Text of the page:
Unfortunately, we live in the 21st century, the internet connected age where everyone, rich or poor, thanks to YouTube and a video camera in every pocket, can have a moment of popularity and fame in the online sun. Whether the popularity is a moment of glory or laughter and derision depends on what’s being said and by whom.
Enter Clueless? Or, Cultist?
The latest to fan the flames of personal popularity is Don Luskin. Yes, that Don Luskin, the main money guy, the CIO (chief investment officer; but I don’t know if he’s a native American) for Trend Macrolytics (I have no idea what that means, either, but it sounds important).
Donald Luskin (Donald is probably what his mother calls him when he’s done something really stupid, so it’s no wonder he goes by the name Don; there are lots of Dons out there, so he can blend in) loves to say crazy things to get himself in the headlines.
Here’s an example. Luskin says the right price for oil is somewhere between $15 and $40 a barrel and he has a spreadsheet to prove it. That’s a bit like saying the right price for an iPhone is somewhere between $400 and $1,200.
Oh, and forget the fact that it costs more than $15 or $40 to get oil out of the ground. I know because I have a spreadsheet.
On normal days I don’t care much about what the likes of Don Luskin have to say because I have an aversion to attention-getting blowhards who need to prop themselves up in front of a camera and say crazy things to vent his bad feelings about being called Donald by his mother.
Unfortunately, Luskin’s apparent insanity crossed over into reality and he found an unoccupied podium on CNBC, right in front of a live camera no less, and decided to lambast Apple and their 600-million customers and call them a cult. Why? Because that gets headlines and notoriety and webpage clicks and people talking (maybe about Apple, but quite possibly about how security in the looney bin just isn’t what it used to be).
They always seem to find something to do for an encore. I have to admit, that always surprises me.
If you’re not based in reality, then reality can be a surprisingly difficult place to live; especially with all the dust. And cooties.
But one of these days somebody other than Apple is going to invent something and when that day happens we are going to throw away our Apple’s and we’re going to buy something else, and that will be it for Apple Inc.
That may be how it happens in Bizarro World, but the reality here on earth is quite different. Luskin implies that only Apple invents things, which we all know is not true. And he thinks that when someone else makes a better product we’ll all just stop using our iPhones, and Macs, and iPads and hop on board the Bizarro World Hyperloop and move into a different reality with different rules because this one is just, so, you know. Messy. And Luskin’s reality doesn’t have an Apple in it.
It will just be in the graveyard like all the other tech companies that used to rule the world and don’t anymore.
Examples? Get examples? Examples are good. How Apple dies isn’t stated, but, you know it will. Luskin has a spreadsheet. It’s just unfortunate where he keeps it, but it’s near his head, which is covered by underwear (it happens). Not many tech companies have ever ruled the world, but a few were dominant in specific industries for awhile. I’m thinking IBM and Microsoft from the recent past, both of which still make a boatload of money, but neither of which had done much for anyone lately.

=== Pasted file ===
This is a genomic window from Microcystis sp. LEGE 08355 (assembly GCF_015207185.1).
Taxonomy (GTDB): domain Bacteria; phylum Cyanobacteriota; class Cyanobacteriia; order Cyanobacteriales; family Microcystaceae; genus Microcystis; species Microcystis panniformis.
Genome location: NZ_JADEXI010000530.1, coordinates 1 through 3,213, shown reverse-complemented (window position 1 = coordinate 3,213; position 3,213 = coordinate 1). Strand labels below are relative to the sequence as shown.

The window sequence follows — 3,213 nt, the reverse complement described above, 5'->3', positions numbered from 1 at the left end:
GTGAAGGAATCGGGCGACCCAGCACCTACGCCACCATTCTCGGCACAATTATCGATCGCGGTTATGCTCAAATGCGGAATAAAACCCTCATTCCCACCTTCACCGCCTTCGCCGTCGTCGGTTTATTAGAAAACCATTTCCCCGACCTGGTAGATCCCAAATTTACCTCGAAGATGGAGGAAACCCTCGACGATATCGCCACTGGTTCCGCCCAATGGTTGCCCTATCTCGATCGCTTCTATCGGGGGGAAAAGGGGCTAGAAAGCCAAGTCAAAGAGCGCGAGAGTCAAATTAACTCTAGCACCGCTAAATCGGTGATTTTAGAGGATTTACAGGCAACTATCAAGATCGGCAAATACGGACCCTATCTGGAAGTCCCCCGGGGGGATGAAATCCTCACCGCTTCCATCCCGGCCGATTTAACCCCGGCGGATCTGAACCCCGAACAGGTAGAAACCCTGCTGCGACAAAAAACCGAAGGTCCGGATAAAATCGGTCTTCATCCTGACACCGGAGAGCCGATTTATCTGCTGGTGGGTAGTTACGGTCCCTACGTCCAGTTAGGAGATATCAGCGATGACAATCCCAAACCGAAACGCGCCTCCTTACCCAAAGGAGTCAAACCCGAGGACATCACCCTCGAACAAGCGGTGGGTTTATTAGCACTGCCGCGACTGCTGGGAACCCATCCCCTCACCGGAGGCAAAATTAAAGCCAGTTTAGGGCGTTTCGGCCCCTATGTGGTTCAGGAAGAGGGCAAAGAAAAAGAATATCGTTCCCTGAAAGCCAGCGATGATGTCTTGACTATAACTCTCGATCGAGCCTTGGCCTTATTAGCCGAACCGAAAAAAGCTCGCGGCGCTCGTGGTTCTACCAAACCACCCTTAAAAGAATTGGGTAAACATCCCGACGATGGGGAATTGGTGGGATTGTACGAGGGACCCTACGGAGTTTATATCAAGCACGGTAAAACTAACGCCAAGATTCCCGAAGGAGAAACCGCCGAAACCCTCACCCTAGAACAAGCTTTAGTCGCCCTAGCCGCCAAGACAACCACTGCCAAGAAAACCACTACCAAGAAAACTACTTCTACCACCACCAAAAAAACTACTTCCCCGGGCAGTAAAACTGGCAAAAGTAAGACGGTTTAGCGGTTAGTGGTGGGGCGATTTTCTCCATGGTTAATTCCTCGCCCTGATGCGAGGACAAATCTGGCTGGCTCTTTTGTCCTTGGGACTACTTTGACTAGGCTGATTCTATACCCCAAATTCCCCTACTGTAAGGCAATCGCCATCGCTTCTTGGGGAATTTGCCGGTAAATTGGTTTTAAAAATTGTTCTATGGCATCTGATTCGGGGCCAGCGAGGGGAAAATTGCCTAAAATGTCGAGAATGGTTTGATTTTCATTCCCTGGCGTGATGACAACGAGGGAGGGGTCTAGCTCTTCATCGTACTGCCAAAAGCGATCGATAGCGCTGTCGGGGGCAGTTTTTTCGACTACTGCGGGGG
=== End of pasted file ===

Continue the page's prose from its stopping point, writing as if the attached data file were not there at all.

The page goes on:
Oh, and both are not in the graveyard.
I am too tired of calling them the top, but I am also tired of this cult.
Yeah, well, about that cult thing.
cult |kəlt| noun
a system of religious veneration and devotion directed toward a particular figure or object: the cult of St. Olaf.
• a relatively small group of people having religious beliefs or practices regarded by others as strange or sinister: a network of Satan-worshiping cults.
• a misplaced or excessive admiration for a particular person or thing: a cult of personality surrounding the leaders.
• [ usu. as modifier ] a person or thing that is popular or fashionable, especially among a particular section of society: a cult film.
Steve Jobs has been gone a few years already, and it’s likely that most people have no idea who Tim Cook is, so it’s not a personal cult. It might be a product cult. You know, where smart people buy good products because they work well and last awhile. Sure. That’s a cult of what, 600-million people?
That makes the Catholic Church a cult. No. Wait. That can’t be right. Neither Apple nor the Catholic Church have a relatively small group of adherents, so that’s out. Here’s the gist of Donald Luskin’s perspective on anything.
Hey! Hey! Over here! Look at me! I’m over here! Listen to me!
Alright, your moment has come and gone, Donald, and we’re not listening anymore because you don’t make any sense here on earth. Bizarro World, maybe? Here, not so much. Wait. Maybe I’m wrong and completely underestimated Don Luskin. Maybe he and his financial organization shorted Apple’s stock and that’s not good when a company’s stock hits the stratosphere as Apple’s stock has recently.
Now we know why your mother calls you Donald, Don. It’s what you get when you do and say crazy things. Crazy, like shorting a stock that even Carl Icahn says is worth nearly double what it is now. Ouch. For AAPL it’s another record stock price and another record market cap. That’s gotta hurt, Don. If I let you invest money for me than I’d be saying some crazy things, too.
Oh, one more thing. Is your brand of insanity contagious?